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Mechanics
Mechanics is the science which describes and predicts the conditions of rest or
motion of bodies under the action of forces. Mechanics is the foundation of most
engineering sciences and is an indispensable prerequisite to their study.
Engineers Mechanics
Branches of Mechanics:
- Statics body is at rest under the action of forces. All quantities are
time independent
- Dynamics body is at motion under the action of forces. All quantities
are time dependent
What is the need for an elaborate course?
Basic rules are simple, force balance and moment
balance, in general.
But, there are many intricacies. Multi-body
interactions can be very complex.
A good understanding of fundamentals goes a long
way in solving such complex problems.
Concepts of appropriate Free Body Diagrams and
equations of equilibrium (motion in dynamics) will
be indispensable in later studies
Engineering Mechanics
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Books
Beer, F. P. and E. R. Johnston, Vector Mechanics for Engineers Statics
and Dynamics, Tata-McGraw-Hill, New Delhi, 8
th
edition (2007).
Shames, I. H., Engineering Mechanics-Statics and Dynamics, Prentice Hall
India Ltd., New Delhi, 4
th
edition (1996).
Merriam, J. L. and L. G. Kraige, Engineering Mechanics Vol-1 & 2, Wiley
India Ltd., New Delhi, 5
th
edition (2007).
Engineering Mechanics
http://www.howstuffworks.com/
http://oli.web.cmu.edu
Fundamentals
Dimensions
Vectors and Scalars
Parallelogram Law
Newtons law
Principle of Transmissibility
System of Units
Engineering Mechanics
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Dimensions
Space - associated with the notion of the position of a point P given in
terms of three coordinates measured from a reference point or origin.
Time - definition of an event requires specification of the time and
position at which it occurred.
Mass - used to characterize and compare bodies, e.g., response to
earths gravitational attraction and resistance to changes in translational
motion.
Force - represents the action of one body on another.
In Newtonian Mechanics, space, time, and mass are absolute concepts,
independent of each other. Force, however, is not independent of the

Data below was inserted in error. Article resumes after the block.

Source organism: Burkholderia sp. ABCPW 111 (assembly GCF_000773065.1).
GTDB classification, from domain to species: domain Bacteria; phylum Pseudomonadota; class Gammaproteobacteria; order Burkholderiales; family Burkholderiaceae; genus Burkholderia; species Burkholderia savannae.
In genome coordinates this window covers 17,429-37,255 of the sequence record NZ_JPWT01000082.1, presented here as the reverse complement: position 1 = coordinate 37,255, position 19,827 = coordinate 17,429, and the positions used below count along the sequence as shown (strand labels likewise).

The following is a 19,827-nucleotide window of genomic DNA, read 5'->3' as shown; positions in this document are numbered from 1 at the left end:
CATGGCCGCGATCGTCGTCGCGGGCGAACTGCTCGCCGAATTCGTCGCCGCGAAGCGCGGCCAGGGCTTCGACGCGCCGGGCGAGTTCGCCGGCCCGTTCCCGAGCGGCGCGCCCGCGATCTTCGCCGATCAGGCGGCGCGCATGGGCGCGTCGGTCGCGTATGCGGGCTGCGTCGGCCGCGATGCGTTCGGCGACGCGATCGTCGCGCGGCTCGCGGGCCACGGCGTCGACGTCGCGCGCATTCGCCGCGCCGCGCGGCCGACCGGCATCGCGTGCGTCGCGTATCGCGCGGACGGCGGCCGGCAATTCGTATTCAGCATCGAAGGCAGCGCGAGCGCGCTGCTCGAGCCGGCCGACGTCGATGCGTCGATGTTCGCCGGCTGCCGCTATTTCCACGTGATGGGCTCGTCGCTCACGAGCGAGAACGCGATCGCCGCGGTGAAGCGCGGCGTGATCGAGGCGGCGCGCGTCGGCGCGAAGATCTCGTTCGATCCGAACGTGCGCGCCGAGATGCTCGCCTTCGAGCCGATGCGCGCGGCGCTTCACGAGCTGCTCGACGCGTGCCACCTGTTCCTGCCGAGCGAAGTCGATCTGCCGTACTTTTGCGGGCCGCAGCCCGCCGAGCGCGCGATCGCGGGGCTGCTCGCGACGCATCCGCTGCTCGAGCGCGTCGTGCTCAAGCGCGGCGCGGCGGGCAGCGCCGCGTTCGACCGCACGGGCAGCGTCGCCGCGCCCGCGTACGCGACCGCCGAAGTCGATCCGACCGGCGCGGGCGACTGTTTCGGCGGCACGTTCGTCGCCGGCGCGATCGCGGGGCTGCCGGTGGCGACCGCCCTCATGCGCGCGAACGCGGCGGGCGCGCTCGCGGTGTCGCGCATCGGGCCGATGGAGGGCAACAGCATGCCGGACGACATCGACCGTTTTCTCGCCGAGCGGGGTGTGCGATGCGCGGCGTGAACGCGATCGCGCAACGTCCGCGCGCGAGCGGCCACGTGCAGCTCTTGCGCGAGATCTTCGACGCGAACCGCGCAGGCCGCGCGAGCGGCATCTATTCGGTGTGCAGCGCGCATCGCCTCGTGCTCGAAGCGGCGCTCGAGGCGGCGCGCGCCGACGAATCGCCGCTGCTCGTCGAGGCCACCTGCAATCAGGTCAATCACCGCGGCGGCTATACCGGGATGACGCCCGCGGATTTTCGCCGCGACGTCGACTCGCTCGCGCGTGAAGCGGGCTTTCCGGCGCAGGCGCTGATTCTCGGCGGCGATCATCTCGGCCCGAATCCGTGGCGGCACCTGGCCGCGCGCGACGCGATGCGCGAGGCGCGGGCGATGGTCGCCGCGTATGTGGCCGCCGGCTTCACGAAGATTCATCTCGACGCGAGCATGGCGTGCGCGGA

other three. The force acting on a body is related to the mass of the body
and the variation of its velocity with time (i.eaccelaration).
Engineers Mechanics- Introduction
Vector: parameters possessing magnitude
and direction which add according to the
parallelogram law.
Examples: displacements, velocities,
accelerations, Force.
Scalar: parameters possessing magnitude but
not direction.
Examples: mass, volume, temperature
Engineers Mechanics- Basics
Vectors and Scalars
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Newtons Law
Newtons First Law:
Every particle continues in a state
of rest or uniform motion in a
straight line unless it is compelled
to change that state by forces
imposed on it
Newtons Second Law:
The change of motion is
proportional to the natural
force impressed and is
made in a direction of the
straight line in which the
force is impressed
Engineers Mechanics- Introduction
a m F

=
Newtons Third Law:
The forces of action and
reaction between two
particles have the same
magnitude and line of
action with opposite sense.
Newtons Law of Gravitation: Two particles (mass M and m respectively)
are attracted with equal and opposite forces,
2 2
,
R
GM
g mg W
r
Mm
G F = = =
G =Universal gravitational constant
=6.673(10
-11
) m
3
/(kg.s
2
)
M=mass of earth=5.976(10
24
) kg
3
) m
Newtons Law
Engineers Mechanics- Introduction
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Principle of Transmissibility:
Principle of Transmissibility -
Conditions of equilibrium or motion are
not affected by transmitting a force
along its line of action.
NOTE: F and F are equivalent forces.
Moving the point of application of
the force F to the rear bumper
does not affect the motion or the
other forces acting on the truck.
Engineers Mechanics- Introduction
Principle of transmissibility may
not always apply in determining
internal forces and deformations.
P
1
=P
2
Systems of Units
Kinetic Units: length [L], time [t],
mass [m], and force.
Three of the kinetic units, referred to
as basic units, may be defined
arbitrarily. The fourth unit, referred